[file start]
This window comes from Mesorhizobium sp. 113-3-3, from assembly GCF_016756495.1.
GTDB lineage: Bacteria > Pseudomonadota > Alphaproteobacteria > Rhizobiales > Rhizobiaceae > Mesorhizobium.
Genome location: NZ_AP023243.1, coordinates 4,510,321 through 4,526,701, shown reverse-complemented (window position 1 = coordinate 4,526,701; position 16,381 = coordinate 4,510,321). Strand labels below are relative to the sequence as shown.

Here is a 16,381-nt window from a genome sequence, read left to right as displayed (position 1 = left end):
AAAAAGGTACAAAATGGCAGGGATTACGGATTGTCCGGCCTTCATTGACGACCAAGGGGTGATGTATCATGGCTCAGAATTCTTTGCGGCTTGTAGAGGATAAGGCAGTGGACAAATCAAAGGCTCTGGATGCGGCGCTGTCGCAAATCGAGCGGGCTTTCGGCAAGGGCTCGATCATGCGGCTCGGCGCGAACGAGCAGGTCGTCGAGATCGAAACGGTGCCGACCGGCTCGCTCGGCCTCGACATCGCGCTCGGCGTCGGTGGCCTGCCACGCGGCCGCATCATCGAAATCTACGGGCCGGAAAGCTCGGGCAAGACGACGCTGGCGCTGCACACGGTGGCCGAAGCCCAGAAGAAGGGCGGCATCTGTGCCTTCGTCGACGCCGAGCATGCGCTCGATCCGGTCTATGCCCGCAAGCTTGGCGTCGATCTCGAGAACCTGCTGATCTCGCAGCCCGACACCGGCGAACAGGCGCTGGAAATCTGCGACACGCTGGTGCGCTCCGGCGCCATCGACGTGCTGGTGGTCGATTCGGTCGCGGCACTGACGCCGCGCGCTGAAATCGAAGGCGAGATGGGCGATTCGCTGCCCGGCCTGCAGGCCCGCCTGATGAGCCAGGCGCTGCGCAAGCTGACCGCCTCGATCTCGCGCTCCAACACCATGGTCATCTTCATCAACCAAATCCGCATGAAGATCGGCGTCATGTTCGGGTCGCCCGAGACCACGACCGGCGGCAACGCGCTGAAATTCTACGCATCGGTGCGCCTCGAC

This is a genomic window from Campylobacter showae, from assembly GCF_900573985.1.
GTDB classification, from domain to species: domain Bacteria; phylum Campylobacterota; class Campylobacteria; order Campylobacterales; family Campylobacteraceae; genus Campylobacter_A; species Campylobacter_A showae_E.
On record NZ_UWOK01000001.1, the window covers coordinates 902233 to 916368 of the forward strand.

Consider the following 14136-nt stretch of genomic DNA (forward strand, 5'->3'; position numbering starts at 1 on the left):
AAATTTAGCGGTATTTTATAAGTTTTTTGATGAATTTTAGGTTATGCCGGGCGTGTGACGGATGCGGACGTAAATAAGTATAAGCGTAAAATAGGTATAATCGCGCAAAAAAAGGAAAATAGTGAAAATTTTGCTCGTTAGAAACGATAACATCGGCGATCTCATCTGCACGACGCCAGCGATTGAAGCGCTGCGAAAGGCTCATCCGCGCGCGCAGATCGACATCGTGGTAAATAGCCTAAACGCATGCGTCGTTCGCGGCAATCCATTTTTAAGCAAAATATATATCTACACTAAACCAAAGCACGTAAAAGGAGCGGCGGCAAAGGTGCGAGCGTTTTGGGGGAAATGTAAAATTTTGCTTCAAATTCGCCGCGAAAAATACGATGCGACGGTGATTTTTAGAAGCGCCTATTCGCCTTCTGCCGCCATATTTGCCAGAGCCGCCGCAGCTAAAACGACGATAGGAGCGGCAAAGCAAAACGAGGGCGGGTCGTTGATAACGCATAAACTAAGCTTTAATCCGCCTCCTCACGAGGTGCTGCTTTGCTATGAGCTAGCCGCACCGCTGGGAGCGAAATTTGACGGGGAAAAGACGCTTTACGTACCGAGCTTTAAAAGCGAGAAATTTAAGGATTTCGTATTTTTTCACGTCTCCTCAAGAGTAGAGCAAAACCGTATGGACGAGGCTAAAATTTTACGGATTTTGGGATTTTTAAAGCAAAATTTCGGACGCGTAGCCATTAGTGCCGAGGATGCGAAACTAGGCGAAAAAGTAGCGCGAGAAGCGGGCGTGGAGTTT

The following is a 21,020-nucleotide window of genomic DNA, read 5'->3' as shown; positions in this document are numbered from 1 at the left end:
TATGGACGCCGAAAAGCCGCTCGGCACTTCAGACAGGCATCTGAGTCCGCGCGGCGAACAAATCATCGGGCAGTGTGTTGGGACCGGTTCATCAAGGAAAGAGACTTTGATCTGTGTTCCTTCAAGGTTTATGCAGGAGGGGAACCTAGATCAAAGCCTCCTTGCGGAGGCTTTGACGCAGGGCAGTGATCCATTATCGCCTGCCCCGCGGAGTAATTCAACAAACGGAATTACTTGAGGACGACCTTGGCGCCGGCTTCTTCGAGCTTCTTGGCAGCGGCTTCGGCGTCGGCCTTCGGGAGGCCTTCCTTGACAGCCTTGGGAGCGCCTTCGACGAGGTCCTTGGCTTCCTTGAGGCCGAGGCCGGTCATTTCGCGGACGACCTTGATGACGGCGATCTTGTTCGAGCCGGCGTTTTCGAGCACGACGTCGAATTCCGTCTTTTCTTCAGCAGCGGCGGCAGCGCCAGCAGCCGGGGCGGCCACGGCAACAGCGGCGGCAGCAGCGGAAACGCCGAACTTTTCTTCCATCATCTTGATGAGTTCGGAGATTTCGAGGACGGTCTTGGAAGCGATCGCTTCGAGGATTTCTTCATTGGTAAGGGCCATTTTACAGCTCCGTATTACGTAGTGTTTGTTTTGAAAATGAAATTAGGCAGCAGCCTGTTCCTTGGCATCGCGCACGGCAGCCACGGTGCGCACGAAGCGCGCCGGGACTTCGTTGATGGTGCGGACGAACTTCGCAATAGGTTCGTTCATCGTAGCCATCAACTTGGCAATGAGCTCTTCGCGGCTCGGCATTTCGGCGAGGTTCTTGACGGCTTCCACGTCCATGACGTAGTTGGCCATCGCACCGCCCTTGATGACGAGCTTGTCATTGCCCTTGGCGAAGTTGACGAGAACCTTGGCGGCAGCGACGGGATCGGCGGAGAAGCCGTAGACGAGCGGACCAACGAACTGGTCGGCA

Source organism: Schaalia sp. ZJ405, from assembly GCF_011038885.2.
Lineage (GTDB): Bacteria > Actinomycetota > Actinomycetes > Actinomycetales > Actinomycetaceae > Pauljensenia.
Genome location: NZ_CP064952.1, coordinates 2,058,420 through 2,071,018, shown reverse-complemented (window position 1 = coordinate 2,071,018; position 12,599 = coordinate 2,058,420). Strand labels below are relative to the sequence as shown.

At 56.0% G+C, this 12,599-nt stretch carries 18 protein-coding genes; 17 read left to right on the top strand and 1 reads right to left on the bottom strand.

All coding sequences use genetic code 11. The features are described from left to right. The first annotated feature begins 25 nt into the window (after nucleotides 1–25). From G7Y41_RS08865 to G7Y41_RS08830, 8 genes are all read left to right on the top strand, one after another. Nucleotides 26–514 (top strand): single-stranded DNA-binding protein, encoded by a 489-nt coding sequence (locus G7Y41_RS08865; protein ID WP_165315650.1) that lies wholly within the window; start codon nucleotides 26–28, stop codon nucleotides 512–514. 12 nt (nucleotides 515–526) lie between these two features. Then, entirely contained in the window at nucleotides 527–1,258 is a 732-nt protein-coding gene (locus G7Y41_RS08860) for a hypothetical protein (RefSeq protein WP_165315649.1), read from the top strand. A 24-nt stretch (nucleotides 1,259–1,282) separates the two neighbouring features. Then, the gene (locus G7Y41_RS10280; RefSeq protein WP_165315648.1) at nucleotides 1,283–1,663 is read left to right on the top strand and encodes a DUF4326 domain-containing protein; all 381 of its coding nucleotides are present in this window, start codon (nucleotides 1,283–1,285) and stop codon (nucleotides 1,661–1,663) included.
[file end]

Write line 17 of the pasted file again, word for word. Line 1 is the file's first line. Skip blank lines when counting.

All coding sequences use genetic code 11. The features are described from left to right. The first annotated feature begins 25 nt into the window (after nucleotides 1–25). From G7Y41_RS08865 to G7Y41_RS08830, 8 genes are all read left to right on the top strand, one after another. Nucleotides 26–514 (top strand): single-stranded DNA-binding protein, encoded by a 489-nt coding sequence (locus G7Y41_RS08865; protein ID WP_165315650.1) that lies wholly within the window; start codon nucleotides 26–28, stop codon nucleotides 512–514. 12 nt (nucleotides 515–526) lie between these two features. Then, entirely contained in the window at nucleotides 527–1,258 is a 732-nt protein-coding gene (locus G7Y41_RS08860) for a hypothetical protein (RefSeq protein WP_165315649.1), read from the top strand. A 24-nt stretch (nucleotides 1,259–1,282) separates the two neighbouring features. Then, the gene (locus G7Y41_RS10280; RefSeq protein WP_165315648.1) at nucleotides 1,283–1,663 is read left to right on the top strand and encodes a DUF4326 domain-containing protein; all 381 of its coding nucleotides are present in this window, start codon (nucleotides 1,283–1,285) and stop codon (nucleotides 1,661–1,663) included.